Kellan Grady, Davidson’s freshman guard, first became aware of the Wildcats’ basketball program the way many of his generation did.
When he was 10, Grady’s father Rob had Kellan read a magazine article about a promising Wildcats freshman guard named Stephen Curry.
In 2008, when he was 11, Grady was entranced as he followed the Wildcats and Curry making their way to the NCAA’s Elite Eight.
Grady then got a special television package that allowed him to watch every Golden State Warriors game during Curry’s rookie NBA season, although he had to watch recordings of them because they started at 10:30 p.m. (EDT).
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“Ever since, he’s been a role model for me,” Grady said of Curry.
Now, Grady is playing at the same school and for the same coach that helped boost Curry to the NBA, where he has become one of the league’s top stars and a two-time MVP.
... He’s been a role model for me.
Kellan Grady, on former Wildcats star Stephen Curry
And though Grady’s debut with the Wildcats has been sparkled with some Curry-like moments – he made seven 3-pointers in his first game - there’s plenty that he still needs to work on as the Wildcats (3-2) head into a game Friday against 13th-ranked North Carolina (6-1) at Spectrum Center in uptown Charlotte.
He admits that. Coach Bob McKillop, who coaxed so much from Curry in his three seasons, certainly knows it, too.
After Grady threw down a powerful dunk during a fast break in the Wildcats’ 85-70 victory Tuesday against the Charlotte 49ers, he turned upcourt and dutifully pointed a finger of gratitude toward teammate Jon Axel Gudmundsson, who had assisted on the play.
But as the 6-foot-5 Grady jogged back, the 49ers beat him down the court and were already into their offense. And though Charlotte didn’t score on that possession, somebody had taken notice of Grady’s transgression.
Kellan Grady was a four-star recruit coming out of high school, and picked Davidson over other Atlantic 10 schools and a few Ivy League colleges.
“You can’t do that,” McKillop said after the game. “He’s thanking Jon Axel, but meanwhile his man is driving the ball up the court. You don’t huddle like you do in football; this is college basketball and it’s on to the next play.”
Those are the kinds of lessons a freshman must learn, even those as highly regarded coming into college as Grady was. But Grady, who started the season on a tear (averaging 22.5 points in the first two games of his career), continues to sort through those ups and downs. He’s averaging 15.8 points and makes 38.7 percent of his 3-pointers.
Grady has shown glimpses of his upside and they’ve been spectacular.
In his first college game, Grady scored 23 points in a 110-62 victory against Charleston Southern, making 7-of-10 3-pointers (the Wildcats hit a school- and Atlantic 10-record 26 3-pointers in that game). Grady followed that up with a 24-point performance against UNC Wilmington.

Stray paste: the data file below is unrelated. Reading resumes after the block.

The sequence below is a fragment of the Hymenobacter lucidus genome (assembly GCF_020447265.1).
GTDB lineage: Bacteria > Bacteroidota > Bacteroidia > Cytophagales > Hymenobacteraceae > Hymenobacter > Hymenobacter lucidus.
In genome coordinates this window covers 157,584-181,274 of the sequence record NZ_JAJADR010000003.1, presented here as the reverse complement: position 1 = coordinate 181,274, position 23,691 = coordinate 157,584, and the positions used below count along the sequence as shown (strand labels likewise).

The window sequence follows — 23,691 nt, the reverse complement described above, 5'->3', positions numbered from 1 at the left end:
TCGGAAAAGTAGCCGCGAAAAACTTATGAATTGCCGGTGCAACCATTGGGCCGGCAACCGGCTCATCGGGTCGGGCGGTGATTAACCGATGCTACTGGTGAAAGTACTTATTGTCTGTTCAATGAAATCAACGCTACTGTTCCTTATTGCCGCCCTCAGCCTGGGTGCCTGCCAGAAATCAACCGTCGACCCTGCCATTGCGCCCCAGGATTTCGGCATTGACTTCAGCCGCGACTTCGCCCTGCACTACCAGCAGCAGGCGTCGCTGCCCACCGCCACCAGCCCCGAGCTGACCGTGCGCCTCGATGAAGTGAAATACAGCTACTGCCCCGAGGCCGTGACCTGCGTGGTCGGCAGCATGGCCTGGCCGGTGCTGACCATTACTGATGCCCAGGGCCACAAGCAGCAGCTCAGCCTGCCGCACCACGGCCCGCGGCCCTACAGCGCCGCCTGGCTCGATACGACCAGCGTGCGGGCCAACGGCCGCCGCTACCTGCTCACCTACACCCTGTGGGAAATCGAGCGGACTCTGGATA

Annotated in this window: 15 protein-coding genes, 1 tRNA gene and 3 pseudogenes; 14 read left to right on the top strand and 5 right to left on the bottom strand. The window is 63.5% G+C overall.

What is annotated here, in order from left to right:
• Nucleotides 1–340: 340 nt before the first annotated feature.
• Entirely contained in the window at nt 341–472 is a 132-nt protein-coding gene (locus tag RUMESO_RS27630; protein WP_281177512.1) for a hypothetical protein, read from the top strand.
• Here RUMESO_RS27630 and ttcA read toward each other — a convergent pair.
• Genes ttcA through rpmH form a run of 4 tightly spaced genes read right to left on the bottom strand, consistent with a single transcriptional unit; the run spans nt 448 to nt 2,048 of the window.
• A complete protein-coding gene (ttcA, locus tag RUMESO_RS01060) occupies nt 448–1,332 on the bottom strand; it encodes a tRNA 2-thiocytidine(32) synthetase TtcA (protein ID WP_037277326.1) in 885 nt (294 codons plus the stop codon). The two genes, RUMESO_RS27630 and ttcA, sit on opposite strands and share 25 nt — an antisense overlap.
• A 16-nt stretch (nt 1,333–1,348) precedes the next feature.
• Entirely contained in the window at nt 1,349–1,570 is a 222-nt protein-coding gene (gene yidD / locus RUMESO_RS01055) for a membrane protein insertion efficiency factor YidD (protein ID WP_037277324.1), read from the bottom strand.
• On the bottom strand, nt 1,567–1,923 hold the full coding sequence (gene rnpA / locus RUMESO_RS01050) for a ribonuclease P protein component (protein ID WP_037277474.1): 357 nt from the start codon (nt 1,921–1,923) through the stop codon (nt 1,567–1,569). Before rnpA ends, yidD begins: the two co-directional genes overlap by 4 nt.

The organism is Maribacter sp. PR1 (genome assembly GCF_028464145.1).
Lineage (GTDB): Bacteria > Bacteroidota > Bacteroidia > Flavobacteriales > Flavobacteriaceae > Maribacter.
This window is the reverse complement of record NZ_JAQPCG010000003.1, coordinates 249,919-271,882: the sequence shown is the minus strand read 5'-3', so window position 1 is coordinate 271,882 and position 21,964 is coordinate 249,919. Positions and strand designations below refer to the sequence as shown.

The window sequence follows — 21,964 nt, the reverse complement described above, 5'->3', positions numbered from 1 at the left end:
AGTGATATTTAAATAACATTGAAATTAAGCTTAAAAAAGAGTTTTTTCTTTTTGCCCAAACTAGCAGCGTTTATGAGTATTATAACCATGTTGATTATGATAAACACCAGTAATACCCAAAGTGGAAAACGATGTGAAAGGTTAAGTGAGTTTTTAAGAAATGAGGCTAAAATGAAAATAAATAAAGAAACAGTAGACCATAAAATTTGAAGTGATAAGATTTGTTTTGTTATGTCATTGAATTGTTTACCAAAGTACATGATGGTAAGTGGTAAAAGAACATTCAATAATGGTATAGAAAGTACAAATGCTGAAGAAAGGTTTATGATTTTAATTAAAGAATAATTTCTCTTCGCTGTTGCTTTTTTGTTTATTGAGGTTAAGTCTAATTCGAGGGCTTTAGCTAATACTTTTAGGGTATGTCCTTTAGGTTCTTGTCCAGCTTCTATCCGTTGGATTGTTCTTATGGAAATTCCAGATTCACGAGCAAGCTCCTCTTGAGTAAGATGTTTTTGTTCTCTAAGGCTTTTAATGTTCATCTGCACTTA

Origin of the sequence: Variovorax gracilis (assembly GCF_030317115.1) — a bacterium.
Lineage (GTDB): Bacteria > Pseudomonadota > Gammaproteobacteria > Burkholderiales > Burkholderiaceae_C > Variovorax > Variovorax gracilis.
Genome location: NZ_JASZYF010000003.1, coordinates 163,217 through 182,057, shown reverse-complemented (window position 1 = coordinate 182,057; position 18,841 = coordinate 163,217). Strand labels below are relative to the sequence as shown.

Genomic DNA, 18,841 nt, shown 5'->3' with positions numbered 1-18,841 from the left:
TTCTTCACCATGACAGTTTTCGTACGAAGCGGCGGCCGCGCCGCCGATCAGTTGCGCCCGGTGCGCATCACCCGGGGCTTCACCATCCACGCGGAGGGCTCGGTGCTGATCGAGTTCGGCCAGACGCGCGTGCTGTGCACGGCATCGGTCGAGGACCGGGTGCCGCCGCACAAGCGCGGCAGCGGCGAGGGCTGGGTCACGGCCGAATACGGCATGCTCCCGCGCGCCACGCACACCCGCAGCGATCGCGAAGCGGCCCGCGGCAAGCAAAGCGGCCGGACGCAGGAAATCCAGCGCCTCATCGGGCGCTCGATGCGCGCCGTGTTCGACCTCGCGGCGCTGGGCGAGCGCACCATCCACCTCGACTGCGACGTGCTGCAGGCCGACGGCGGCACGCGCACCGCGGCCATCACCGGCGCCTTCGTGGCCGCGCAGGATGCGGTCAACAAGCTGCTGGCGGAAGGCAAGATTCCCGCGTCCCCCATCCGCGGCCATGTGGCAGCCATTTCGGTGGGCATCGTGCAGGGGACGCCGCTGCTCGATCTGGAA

Then some reality hit Grady. He scored 10 points in a loss against Nevada before being held scoreless on zero-for-7 shooting in a 78-62 loss at Appalachian State last Saturday.
7 3-pointers made by Grady in his first college game.
Grady regained his shooting stroke against Charlotte, scoring 22 (9-of-16 from the floor, 2-of-7 from 3-point range), to go with five rebounds and two assists.
“I’ve been going through some growing pains,” Grady said. “But my teammates have been really encouraging and they’re holding me accountable.”
McKillop says the main lesson for Grady now is for him to realize there’s more to his game than his jump shot.
“Early on, he was making a lot of 3s, and unfortunately that became a diet for him,” McKillop said. “He started eating a lot of 3s. But he’s starting to understand that he’s a really good cutter and driver and he showed that (against Charlotte).
And as for that defensive lapse against the 49ers?
“He’s picking up his defense,” McKillop conceded. “Any kid coming to college will find that the defensive transition is very difficult. He’s starting to understand there’s no place to take a play off.”
Grady was an all-state player at Northfield (Mass.) Mount Hermon School. He picked Davidson after receiving offers from other Atlantic 10 schools and a few Ivy League colleges. Curry received little, if any, interest from power conference schools, either.
Grady said he briefly met Curry in 2011, when Curry attended a Duke game to watch his brother Seth play. Grady said he managed to get a photo taken with Steph Curry.
“I bet he doesn’t remember,” Grady said with a smile.
Grady will likely get a chance to meet Curry next week, when the Warriors are in town to play the Charlotte Hornets. Davidson has a home game against Virginia Military on Tuesday, and Curry could attend.
Grady smiled more broadly.
“I’d look forward to that,” he said.
David Scott: @davidscott14